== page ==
So far, our anchor variations have played with the first step of our triple. We’ve worked on keeping the anchor connection regardless of whether the first step crosses in front, moves to the side, or hooks behind.
As you practiced those variations, you may have felt a bit awkward in returning to a third foot position to finish the anchor. There’s a reason for that: the first part of the variation built some energy with the shaping to the front/side/back, and now you need to go somewhere with it. These variations will give you that somewhere to go. By changing the last step of the anchor while maintaining the anchor connection, you will have the freedom to let the energy built up at the start of the triple settle naturally.
The Drill: Without a partner, place your weight on the leader’s left/follower’s right. For the first step of your anchor, cross in front; remember to keep your weight back during this cross. Recover back onto your original foot for the & count.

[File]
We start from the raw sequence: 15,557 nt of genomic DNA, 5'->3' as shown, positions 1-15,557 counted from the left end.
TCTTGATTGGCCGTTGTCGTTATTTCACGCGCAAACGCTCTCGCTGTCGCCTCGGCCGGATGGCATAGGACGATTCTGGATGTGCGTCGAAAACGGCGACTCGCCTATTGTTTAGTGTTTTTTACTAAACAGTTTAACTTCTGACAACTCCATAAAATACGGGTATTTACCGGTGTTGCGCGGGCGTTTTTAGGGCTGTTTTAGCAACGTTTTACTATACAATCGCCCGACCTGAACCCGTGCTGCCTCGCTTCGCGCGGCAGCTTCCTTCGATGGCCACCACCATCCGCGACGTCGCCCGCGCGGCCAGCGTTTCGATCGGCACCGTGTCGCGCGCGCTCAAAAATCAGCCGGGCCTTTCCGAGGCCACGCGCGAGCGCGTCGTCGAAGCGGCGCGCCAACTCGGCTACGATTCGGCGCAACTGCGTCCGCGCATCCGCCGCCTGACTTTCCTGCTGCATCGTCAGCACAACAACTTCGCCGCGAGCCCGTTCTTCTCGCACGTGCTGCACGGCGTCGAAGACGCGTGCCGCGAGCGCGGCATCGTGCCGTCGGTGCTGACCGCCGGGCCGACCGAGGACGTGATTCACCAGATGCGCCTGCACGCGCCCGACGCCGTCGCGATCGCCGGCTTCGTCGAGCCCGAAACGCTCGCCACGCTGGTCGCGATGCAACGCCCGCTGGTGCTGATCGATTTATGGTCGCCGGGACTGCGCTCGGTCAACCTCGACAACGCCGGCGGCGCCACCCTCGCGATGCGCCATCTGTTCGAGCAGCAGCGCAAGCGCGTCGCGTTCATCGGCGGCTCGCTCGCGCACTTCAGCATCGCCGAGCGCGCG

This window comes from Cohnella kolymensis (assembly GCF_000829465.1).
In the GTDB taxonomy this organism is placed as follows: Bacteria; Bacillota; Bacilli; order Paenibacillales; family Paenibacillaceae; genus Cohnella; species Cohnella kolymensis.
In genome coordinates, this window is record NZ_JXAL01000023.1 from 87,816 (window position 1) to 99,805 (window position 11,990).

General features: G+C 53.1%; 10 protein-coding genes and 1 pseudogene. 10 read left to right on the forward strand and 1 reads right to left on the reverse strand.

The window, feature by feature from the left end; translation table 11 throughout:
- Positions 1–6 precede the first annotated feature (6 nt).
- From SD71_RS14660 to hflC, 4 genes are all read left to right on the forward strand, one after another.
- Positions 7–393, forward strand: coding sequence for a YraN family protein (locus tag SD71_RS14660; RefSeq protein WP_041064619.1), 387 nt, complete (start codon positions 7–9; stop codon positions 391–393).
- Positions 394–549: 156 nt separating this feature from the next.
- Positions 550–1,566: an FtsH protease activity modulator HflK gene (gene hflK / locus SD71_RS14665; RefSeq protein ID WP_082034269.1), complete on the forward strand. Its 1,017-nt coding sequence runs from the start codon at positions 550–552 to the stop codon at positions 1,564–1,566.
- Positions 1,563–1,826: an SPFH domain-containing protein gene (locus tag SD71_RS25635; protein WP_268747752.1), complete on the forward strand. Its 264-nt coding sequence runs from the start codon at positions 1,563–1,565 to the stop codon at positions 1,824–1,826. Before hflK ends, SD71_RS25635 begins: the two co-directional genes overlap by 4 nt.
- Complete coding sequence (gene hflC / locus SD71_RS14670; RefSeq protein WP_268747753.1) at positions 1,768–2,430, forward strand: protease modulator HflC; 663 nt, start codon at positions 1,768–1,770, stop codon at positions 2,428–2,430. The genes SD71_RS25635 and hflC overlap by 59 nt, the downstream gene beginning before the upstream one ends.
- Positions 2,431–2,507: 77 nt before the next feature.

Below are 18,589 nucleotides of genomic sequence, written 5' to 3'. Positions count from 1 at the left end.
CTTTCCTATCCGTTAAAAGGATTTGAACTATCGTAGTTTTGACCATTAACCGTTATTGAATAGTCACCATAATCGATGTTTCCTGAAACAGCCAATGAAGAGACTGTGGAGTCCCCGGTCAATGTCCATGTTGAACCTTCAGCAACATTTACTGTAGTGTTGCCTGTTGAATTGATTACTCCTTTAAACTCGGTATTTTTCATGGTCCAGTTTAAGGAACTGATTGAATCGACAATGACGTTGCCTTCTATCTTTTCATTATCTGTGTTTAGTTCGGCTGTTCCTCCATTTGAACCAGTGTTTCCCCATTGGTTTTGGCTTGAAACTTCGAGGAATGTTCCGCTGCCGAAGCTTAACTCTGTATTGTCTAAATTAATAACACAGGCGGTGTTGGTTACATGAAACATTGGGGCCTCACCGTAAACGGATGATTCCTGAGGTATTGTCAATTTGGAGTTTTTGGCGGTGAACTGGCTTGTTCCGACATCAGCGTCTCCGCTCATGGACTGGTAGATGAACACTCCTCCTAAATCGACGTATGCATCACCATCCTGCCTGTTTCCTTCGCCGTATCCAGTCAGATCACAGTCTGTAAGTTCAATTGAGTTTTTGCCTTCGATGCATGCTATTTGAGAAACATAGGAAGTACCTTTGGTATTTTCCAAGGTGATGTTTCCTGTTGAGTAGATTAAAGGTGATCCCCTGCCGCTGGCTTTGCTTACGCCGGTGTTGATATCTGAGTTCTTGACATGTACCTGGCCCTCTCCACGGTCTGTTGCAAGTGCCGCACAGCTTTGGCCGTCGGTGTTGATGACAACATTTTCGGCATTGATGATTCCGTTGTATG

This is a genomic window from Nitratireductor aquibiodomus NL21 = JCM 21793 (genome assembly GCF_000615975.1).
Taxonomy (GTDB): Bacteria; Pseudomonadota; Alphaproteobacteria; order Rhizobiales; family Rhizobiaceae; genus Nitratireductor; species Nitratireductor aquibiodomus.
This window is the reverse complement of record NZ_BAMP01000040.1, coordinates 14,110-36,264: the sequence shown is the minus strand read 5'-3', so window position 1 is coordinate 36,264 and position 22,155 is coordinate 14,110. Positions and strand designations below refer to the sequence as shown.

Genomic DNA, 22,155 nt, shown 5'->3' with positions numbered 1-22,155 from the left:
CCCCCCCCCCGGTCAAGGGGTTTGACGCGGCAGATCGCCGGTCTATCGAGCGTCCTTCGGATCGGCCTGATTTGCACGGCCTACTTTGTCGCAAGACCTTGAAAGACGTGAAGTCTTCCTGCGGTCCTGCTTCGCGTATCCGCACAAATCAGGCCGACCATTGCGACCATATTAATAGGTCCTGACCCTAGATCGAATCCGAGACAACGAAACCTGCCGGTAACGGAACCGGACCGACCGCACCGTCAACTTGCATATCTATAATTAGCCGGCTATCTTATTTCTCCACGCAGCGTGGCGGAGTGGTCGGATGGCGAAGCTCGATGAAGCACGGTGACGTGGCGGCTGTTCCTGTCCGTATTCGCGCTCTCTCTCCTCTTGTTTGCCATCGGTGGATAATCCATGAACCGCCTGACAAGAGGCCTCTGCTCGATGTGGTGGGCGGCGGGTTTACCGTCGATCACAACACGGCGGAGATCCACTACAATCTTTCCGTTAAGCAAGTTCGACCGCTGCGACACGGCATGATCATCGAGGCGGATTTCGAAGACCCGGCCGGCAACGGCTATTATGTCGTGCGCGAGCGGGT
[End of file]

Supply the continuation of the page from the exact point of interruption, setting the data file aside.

The shift from the cross to the original supporting leg should make you want to continue moving to the side. Do so: take the leader’s right/follower’s left to that side about shoulder width. You should have your body over that side; if you landed split weight, you reached too far. Be sure that your body stays back on the side movement, since now you don’t have third foot position forcing you into anchor stretch. It’s okay to take the side step on a slight back diagonal in order to aid the stretch.
Once that motion is comfortable, practice continuing into the next pattern. Both leaders and followers should sink into their hip slightly as usual for an anchor. Before stepping 1, both sides should bring their free foot (leader’s left/follower’s right) under the body before moving backwards or forwards. Leaders, you can get away with not closing the feet entirely as long as your left comes beneath your hips before going back. Followers, your line looks much better if you actually bring the right foot to the left and brush your thighs before stepping forward with your right.
Bonus Variations: Once you are comfortable ending your anchor to the side from a cross, try with a hook. Again, be very careful that the side step does not send your weight forward. It’s very tempting to move forward because the hook step was back already, but you cannot lose the anchor connection if this variation is going to work.
Do not try this variation if the first step of the anchor is to the side; it’s almost impossible to avoid the waddling look. Your goal is to create the image of your energy gathering to the side with the cross or hook, then being redirected to the other side and settled.